From his student days at the Polytechnic High School in Los Angeles, Paul Williams aspired to be an architect, but was told "Who ever heard of a Negro architect?" Williams afterward related that he found his race to be "an incentive to personal accomplishment, an inspiring challenge. Without having the wish to 'show them,' I developed a fierce desire to 'show myself.'"
Williams worked his way through the University of California by teaching art until he became a certified architect in 1915. He continued his studies at the Los Angeles School of Art and Design and the Beaux Arts Institute of Design in New York. Following graduation, Williams searched through the Los Angeles telephone book until he found an architectural firm willing to take on a black draftsman. Williams worked for large architectural firms until he gained sufficient experience in all branches of his profession to open his own office.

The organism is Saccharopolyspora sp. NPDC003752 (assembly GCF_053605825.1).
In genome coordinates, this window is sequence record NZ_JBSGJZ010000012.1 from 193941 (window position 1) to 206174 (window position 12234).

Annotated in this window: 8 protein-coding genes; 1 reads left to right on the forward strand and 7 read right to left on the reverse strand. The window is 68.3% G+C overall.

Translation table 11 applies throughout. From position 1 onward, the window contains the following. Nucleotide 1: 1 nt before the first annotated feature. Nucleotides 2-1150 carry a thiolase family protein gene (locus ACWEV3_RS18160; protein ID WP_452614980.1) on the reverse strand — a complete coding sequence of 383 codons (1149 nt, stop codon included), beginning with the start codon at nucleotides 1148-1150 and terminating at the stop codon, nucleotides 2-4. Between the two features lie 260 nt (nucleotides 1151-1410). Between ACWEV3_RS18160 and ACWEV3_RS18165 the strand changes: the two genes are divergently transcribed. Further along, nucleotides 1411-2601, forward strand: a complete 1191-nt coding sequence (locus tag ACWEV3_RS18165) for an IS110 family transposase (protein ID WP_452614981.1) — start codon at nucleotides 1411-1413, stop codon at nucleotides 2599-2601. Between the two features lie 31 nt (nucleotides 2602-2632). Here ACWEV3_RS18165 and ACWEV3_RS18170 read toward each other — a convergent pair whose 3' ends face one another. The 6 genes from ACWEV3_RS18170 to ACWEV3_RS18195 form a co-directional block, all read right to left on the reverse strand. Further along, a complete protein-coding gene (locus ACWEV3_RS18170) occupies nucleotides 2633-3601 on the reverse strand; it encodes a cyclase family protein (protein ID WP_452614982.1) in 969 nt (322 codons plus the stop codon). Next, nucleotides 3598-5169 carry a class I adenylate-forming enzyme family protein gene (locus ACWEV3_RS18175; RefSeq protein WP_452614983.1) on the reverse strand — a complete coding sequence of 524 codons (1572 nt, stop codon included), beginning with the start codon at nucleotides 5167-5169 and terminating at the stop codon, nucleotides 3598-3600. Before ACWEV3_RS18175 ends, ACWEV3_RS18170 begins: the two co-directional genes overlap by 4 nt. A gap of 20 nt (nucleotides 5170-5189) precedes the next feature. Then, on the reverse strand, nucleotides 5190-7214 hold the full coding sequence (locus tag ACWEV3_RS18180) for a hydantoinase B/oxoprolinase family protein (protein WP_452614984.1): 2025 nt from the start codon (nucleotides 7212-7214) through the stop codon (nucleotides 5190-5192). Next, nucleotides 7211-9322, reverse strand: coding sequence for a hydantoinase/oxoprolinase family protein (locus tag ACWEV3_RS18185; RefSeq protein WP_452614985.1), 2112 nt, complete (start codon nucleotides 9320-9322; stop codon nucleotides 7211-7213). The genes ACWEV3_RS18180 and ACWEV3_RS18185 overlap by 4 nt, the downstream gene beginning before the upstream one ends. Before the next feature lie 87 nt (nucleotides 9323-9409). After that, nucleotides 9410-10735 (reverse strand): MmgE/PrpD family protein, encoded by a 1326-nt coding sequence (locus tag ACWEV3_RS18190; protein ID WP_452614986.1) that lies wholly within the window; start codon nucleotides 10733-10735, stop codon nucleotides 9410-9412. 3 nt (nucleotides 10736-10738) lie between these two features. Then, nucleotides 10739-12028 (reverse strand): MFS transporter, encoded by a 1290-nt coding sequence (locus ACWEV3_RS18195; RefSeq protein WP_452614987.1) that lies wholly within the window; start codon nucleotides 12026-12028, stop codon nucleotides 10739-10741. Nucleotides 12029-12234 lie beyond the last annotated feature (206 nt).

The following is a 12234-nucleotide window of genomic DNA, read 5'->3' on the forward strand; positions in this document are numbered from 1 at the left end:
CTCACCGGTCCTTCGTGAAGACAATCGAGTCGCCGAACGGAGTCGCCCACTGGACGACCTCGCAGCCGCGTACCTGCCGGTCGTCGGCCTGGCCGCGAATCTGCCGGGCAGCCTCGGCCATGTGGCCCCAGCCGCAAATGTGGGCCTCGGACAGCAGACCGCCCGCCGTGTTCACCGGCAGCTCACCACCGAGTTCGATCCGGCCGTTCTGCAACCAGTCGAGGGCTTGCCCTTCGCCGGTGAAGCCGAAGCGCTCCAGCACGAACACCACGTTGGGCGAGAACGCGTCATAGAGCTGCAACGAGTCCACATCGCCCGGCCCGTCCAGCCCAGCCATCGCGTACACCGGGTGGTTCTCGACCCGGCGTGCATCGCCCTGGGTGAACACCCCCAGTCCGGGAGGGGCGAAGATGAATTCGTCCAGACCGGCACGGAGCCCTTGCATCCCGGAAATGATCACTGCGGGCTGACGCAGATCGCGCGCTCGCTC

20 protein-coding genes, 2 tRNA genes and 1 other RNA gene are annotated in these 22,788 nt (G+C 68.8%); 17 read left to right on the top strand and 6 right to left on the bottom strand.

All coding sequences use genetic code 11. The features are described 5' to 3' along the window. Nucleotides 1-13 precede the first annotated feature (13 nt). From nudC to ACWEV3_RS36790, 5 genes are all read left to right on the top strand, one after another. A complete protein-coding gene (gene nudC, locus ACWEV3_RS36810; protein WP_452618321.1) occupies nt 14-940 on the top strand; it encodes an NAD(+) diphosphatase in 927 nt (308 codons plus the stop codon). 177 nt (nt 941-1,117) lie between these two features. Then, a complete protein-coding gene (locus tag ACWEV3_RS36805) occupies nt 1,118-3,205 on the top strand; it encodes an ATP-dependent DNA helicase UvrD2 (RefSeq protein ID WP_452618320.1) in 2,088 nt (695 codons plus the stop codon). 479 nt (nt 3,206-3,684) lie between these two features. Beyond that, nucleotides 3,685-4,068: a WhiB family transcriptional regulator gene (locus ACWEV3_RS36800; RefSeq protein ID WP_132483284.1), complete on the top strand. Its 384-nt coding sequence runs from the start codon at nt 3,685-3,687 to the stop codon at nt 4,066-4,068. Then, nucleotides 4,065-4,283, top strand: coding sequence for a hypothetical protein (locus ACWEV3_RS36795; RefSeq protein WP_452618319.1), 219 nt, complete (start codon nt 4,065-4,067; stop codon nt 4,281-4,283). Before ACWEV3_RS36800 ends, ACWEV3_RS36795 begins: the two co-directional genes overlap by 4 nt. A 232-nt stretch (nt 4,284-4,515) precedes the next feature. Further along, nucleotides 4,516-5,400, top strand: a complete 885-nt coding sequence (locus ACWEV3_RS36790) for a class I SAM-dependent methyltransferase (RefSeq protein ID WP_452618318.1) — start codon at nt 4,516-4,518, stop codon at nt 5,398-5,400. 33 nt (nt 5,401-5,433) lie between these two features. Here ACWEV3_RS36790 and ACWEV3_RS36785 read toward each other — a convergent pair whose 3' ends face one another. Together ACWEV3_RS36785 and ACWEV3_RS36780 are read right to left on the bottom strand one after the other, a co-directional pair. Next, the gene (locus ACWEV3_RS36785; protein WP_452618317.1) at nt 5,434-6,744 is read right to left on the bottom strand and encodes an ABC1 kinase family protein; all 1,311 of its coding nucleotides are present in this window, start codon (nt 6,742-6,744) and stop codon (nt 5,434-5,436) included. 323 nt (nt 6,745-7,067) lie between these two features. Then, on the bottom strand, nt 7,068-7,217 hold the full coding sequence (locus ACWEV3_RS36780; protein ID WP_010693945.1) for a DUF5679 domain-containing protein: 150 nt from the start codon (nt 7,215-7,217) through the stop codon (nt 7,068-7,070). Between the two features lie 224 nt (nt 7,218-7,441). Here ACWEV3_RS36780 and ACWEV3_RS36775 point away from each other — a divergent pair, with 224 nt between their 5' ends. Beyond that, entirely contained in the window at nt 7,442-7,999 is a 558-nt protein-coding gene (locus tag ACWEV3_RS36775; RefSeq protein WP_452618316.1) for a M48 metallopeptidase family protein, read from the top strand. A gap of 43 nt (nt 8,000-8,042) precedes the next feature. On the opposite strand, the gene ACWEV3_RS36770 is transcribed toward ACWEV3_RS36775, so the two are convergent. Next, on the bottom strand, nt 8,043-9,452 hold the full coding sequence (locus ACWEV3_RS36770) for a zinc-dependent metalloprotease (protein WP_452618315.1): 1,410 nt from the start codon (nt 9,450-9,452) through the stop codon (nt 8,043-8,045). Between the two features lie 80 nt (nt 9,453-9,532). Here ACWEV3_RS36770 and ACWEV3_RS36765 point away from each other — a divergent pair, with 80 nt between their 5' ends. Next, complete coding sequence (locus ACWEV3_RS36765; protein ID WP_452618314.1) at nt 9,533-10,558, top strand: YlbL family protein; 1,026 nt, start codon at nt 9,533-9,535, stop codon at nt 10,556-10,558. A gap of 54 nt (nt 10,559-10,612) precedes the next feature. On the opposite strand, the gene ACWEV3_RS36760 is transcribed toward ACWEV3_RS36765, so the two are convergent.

Williams's firm took on projects both large and small, working in a variety of architectural styles. Much of his firm's work was residential. Williams not only designed mansions for film stars such as Lon Chaney, Lucille Ball, and Tyrone Power, but also planned thousands of small houses in developments throughout California and Nevada. He wrote about his interest in attractive and comfortable housing for lower-income groups in two publications, Small Homes for Tomorrow and New Homes for Today. Williams served on the Los Angeles City Planning Commission and the city's Municipal Housing Commission. Many of Williams's best-known works were commercial or public. He assisted in the design for the Los Angeles International Airport and the Los Angeles County Courthouse, and was the architect for a number of department stores, hotels, and churches in California and Nevada.
Betsey Graves Reyneau
Oil on canvas, c.1948
National Portrait Gallery